Josiah Presley, one of the abortion survivors featured in a 30-second ad that Fox Sports chose not to run during the Super Bowl, is a Criswell College graduate and a youth pastor at Galloway Avenue Baptist Church in Mesquite, Texas.
“Can you look me in the eye and tell me that I shouldn’t be alive?” Presley asks in the ad made by Faces of Choice. “We are the survivors of choice. We are the faces of choice,” abortion survivors say in the ad.
The group’s founder, Lyric Gillett, told the Washington Times she repeatedly met additional terms set forth by Fox and in the end was not given a suitable reason why the ad was rejected.
Though he was disappointed, Presley said he wasn’t surprised Fox Sports chose not to air the ad. He hopes the chatter that has followed the decision will still get the message into American homes, especially as pro-life people direct others to the various abortion survivor videos at facesofchoice.org.
“Our prayer is that it still has an impact and it still shows people the truth of what abortion is,” he said.
When Presley’s birth mother was two months pregnant and in South Korea, she had a curettage abortion, “the type of abortion where a doctor goes into a mother’s womb and rips the baby apart and brings him out in pieces,” Presley told the TEXAN.
Presley’s birth mother was sent home, but a few months later she realized the abortion “had actually failed and I was still very much alive,” he said. Presley was born in 1995 and placed in a foster home in South Korea. Randy and Kathy Presley of Norman, Okla., adopted Presley when he was 13 months old, and raised him along with nine other adopted and two biological children.
Presley has a deformed arm, which is believed to have been caused by the type of abortion attempted. Throughout his childhood, he struggled secretly with low self-esteem, thinking he was less than others because of his deformity. “I thought I wouldn’t go anywhere in life,” he said.
When he was 13 years old, Presley’s parents told him he had survived an abortion. Though he was grateful to know his story, the news sent him deeper into darkness.
“It became apparent to me at that time that my life actually was worthless because the people who should have loved me the most thought my life was so ‘unvaluable’ they tried to take it,” Presley said.
As a young teenager, Presley developed hatred toward anyone who was pro-choice, including abortion doctors, post-abortive women and Planned Parenthood workers. “I thought they were the scum of the earth because it was people like them who made me the way I was, so broken,” he said.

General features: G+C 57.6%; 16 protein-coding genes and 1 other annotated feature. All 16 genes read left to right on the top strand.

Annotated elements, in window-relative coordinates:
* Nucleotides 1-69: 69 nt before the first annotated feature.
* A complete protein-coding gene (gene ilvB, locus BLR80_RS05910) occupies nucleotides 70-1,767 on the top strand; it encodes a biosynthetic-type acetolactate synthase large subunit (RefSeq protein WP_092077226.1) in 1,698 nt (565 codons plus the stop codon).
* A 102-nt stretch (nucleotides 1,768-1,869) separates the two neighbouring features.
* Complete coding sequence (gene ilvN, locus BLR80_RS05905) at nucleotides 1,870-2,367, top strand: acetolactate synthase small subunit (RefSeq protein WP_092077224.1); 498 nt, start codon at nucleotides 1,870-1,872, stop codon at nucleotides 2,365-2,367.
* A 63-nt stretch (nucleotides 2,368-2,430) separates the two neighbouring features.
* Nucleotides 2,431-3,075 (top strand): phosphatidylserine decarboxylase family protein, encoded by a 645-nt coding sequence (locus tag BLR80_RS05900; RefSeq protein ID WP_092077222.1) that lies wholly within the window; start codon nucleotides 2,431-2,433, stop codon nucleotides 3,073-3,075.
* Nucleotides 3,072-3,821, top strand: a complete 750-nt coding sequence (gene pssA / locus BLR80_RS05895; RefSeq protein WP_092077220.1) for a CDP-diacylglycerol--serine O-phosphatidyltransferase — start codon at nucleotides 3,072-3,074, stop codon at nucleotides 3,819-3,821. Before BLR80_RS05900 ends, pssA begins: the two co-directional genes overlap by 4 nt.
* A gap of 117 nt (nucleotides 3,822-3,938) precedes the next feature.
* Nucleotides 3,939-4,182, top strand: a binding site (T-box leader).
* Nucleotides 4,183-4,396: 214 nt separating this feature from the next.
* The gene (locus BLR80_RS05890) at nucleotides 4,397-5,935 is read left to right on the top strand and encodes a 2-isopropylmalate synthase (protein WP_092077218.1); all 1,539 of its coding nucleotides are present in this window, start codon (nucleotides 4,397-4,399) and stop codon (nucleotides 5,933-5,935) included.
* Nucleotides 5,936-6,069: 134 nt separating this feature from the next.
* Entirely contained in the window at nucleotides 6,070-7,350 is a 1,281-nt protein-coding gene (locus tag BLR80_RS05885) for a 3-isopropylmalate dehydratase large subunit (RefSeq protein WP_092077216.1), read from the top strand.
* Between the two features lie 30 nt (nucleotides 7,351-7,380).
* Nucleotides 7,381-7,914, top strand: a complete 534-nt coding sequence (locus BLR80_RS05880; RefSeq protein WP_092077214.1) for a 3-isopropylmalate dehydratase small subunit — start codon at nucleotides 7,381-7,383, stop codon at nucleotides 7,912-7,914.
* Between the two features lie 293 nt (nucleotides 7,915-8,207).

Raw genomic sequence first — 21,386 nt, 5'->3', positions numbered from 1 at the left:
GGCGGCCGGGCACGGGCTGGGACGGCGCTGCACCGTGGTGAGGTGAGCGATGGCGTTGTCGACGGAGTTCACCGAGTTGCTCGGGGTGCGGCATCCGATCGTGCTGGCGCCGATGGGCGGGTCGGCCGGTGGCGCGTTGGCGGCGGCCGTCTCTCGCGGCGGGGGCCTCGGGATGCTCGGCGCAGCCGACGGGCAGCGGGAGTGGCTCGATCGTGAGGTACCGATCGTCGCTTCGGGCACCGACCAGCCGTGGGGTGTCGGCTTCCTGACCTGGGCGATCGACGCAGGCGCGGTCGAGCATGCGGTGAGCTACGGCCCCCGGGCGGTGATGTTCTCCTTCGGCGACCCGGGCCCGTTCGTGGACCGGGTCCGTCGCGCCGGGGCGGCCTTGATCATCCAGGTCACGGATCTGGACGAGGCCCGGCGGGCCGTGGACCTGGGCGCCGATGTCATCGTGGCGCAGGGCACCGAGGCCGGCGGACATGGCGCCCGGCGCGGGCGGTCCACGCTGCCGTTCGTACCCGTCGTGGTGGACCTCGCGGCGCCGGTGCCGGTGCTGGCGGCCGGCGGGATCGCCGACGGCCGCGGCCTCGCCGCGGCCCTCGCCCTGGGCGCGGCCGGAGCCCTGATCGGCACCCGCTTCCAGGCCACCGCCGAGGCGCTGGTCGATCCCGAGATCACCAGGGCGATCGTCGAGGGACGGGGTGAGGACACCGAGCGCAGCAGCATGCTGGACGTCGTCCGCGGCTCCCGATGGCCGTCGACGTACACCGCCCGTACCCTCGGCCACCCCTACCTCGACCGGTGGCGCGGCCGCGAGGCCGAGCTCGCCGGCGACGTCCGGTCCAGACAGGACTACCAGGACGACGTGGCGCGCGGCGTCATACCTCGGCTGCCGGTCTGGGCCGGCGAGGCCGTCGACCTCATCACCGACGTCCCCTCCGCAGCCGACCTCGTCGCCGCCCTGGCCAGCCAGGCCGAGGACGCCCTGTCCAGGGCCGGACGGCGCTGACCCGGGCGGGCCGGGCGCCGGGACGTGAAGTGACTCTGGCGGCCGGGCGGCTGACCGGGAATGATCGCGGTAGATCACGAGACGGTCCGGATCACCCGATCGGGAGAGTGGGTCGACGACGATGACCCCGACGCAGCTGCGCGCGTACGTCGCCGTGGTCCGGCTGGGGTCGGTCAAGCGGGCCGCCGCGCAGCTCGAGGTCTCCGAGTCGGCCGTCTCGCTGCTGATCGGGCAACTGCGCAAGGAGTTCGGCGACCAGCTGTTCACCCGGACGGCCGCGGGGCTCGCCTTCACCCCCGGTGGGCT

All the while, he continued projecting a good church kid façade at Trinity Baptist Church in Norman, where his father was a worship pastor. The summer after his sophomore year of high school, God got Presley’s attention at Falls Creek Baptist Conference Center in Oklahoma. The camp pastor that week talked about the Greek word dunamis and how God imparts in the believer the power to overcome the trials of the world.
“I remember thinking I didn’t have that in my life,” Presley said.
He accepted Christ as his Savior that week and started seeing changes in his outlook. He realized his value was not in what he did but in the fact that he was created in the image of a God who had a purpose for his life, he said.
“He has proven his love to me by dying on a cross for the punishment of my sins when I was far from him,” Presley said.
As God worked in his heart, Presley was convicted of a hatred toward his birth parents for the choices they made. Forgiven by God, Presley felt the least he could do was forgive his parents. “I found forgiveness there,” Presley said, “and I found healing there.”
Presley graduated from Criswell College with a psychology degree in 2018, is married to Bethany and works as a student success manager at Criswell while serving as a youth pastor.
He lamented the 60 million lives lost to abortion in the United States since the Roe v. Wade decision in 1973.
“We live in a culture that tells women, ‘If you want to get ahead in life, if you want to go anywhere in life, you have to take a life,'” Presley said. “We live in a culture that tells men, ‘Fulfill the passions of your flesh, and you are not held responsible for your actions.’
“We live in a world that applauds evil as seen by its support of the taking of the most innocent of human beings’ lives. That’s a culture of death.”
The only light strong enough to overcome that kind of darkness, he said, is the Gospel of Jesus Christ.
“If you’re a follower of Christ, that light has been placed within you, and it is your calling and your duty to take that light into the world,” Presley said, pointing to Matthew 5.
People inspired by the ad’s message can get involved in the pro-life movement by looking for crisis pregnancy centers in their cities where they can get involved or by joining pregnancy help or adoption support ministries in their local churches, Presley said.
“Get involved in those ways. If there aren’t those ministries in your church, maybe God would call you to start those,” he said. “Love your neighbor in a tangible way so that as we speak for truth, as we affirm the value of human life, the world knows it by the way we value the lives of the born.”
Erin Roach is a writer in Nashville, Tenn. This story first appeared in the Southern Baptist TEXAN, the news service of the Southern Baptists of Texas Convention.